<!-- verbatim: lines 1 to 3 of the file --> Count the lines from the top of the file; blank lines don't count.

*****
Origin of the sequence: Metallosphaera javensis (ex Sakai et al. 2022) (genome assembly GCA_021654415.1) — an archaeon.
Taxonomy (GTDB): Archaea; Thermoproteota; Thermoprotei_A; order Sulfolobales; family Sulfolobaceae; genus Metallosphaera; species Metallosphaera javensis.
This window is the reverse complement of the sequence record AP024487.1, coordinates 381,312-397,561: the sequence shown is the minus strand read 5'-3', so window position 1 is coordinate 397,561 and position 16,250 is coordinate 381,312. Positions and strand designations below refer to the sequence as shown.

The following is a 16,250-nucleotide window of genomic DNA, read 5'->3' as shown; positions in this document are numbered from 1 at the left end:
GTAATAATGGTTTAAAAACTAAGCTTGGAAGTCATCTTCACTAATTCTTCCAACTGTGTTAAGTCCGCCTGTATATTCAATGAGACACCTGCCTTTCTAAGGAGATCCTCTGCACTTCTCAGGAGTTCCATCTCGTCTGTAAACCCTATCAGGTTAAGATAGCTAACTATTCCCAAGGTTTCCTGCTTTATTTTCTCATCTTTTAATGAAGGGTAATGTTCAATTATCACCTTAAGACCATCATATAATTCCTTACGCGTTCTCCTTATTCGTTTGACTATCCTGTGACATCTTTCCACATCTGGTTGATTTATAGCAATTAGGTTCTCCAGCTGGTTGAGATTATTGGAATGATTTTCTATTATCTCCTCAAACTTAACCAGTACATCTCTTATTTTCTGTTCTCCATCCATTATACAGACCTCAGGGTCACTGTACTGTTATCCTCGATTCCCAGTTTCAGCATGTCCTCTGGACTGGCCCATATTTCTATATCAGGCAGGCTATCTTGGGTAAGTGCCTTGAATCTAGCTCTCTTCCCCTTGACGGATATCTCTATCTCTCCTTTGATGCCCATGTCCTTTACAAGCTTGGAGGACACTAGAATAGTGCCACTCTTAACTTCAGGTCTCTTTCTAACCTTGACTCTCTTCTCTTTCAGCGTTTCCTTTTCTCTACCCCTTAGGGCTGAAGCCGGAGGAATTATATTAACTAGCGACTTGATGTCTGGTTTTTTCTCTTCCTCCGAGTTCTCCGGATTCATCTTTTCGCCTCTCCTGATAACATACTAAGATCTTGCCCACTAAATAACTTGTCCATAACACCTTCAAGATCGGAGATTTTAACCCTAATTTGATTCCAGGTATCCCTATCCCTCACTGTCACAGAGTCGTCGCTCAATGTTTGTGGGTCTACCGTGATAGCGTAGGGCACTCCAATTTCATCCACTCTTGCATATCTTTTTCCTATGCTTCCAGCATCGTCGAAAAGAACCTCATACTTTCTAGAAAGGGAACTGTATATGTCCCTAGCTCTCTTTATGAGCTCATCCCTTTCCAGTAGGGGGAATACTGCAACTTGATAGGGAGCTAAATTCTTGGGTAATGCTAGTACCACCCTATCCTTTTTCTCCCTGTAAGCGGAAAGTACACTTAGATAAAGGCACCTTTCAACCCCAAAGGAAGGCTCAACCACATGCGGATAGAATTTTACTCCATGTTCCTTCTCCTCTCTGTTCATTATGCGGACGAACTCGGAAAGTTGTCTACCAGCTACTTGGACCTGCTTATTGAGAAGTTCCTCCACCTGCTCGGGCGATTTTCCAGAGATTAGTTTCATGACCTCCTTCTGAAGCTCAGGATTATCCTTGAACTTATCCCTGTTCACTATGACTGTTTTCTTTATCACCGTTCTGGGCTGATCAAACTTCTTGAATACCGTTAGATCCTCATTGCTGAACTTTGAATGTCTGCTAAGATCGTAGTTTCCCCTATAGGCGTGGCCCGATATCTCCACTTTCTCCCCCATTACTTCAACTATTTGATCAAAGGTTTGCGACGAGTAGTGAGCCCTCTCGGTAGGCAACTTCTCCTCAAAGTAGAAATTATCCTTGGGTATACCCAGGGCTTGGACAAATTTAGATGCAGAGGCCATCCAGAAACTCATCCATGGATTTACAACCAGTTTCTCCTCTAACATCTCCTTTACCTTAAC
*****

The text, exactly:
Origin of the sequence: Metallosphaera javensis (ex Sakai et al. 2022) (genome assembly GCA_021654415.1) — an archaeon.
Taxonomy (GTDB): Archaea; Thermoproteota; Thermoprotei_A; order Sulfolobales; family Sulfolobaceae; genus Metallosphaera; species Metallosphaera javensis.
This window is the reverse complement of the sequence record AP024487.1, coordinates 381,312-397,561: the sequence shown is the minus strand read 5'-3', so window position 1 is coordinate 397,561 and position 16,250 is coordinate 381,312. Positions and strand designations below refer to the sequence as shown.